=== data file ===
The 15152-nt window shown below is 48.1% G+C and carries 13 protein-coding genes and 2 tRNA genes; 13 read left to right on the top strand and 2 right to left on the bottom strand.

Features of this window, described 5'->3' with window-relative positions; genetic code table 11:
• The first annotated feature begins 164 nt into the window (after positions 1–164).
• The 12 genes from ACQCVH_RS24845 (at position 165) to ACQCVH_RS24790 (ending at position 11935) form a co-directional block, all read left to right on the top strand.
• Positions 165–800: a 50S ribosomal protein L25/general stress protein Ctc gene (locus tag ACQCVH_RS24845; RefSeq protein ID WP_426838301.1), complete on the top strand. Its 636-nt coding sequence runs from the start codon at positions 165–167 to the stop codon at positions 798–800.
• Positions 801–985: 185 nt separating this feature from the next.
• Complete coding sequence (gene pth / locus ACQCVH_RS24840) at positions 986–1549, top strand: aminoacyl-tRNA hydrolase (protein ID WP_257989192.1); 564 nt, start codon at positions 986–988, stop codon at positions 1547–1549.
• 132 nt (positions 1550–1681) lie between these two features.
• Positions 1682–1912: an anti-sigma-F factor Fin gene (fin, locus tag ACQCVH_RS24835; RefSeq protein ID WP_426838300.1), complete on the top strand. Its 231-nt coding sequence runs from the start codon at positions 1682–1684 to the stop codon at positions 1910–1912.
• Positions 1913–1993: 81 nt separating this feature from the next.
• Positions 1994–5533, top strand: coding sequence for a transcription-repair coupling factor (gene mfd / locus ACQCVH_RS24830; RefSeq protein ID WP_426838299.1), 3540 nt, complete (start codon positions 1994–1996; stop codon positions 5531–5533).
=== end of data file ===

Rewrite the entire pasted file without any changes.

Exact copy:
The 15152-nt window shown below is 48.1% G+C and carries 13 protein-coding genes and 2 tRNA genes; 13 read left to right on the top strand and 2 right to left on the bottom strand.

Features of this window, described 5'->3' with window-relative positions; genetic code table 11:
• The first annotated feature begins 164 nt into the window (after positions 1–164).
• The 12 genes from ACQCVH_RS24845 (at position 165) to ACQCVH_RS24790 (ending at position 11935) form a co-directional block, all read left to right on the top strand.
• Positions 165–800: a 50S ribosomal protein L25/general stress protein Ctc gene (locus tag ACQCVH_RS24845; RefSeq protein ID WP_426838301.1), complete on the top strand. Its 636-nt coding sequence runs from the start codon at positions 165–167 to the stop codon at positions 798–800.
• Positions 801–985: 185 nt separating this feature from the next.
• Complete coding sequence (gene pth / locus ACQCVH_RS24840) at positions 986–1549, top strand: aminoacyl-tRNA hydrolase (protein ID WP_257989192.1); 564 nt, start codon at positions 986–988, stop codon at positions 1547–1549.
• 132 nt (positions 1550–1681) lie between these two features.
• Positions 1682–1912: an anti-sigma-F factor Fin gene (fin, locus tag ACQCVH_RS24835; RefSeq protein ID WP_426838300.1), complete on the top strand. Its 231-nt coding sequence runs from the start codon at positions 1682–1684 to the stop codon at positions 1910–1912.
• Positions 1913–1993: 81 nt separating this feature from the next.
• Positions 1994–5533, top strand: coding sequence for a transcription-repair coupling factor (gene mfd / locus ACQCVH_RS24830; RefSeq protein ID WP_426838299.1), 3540 nt, complete (start codon positions 1994–1996; stop codon positions 5531–5533).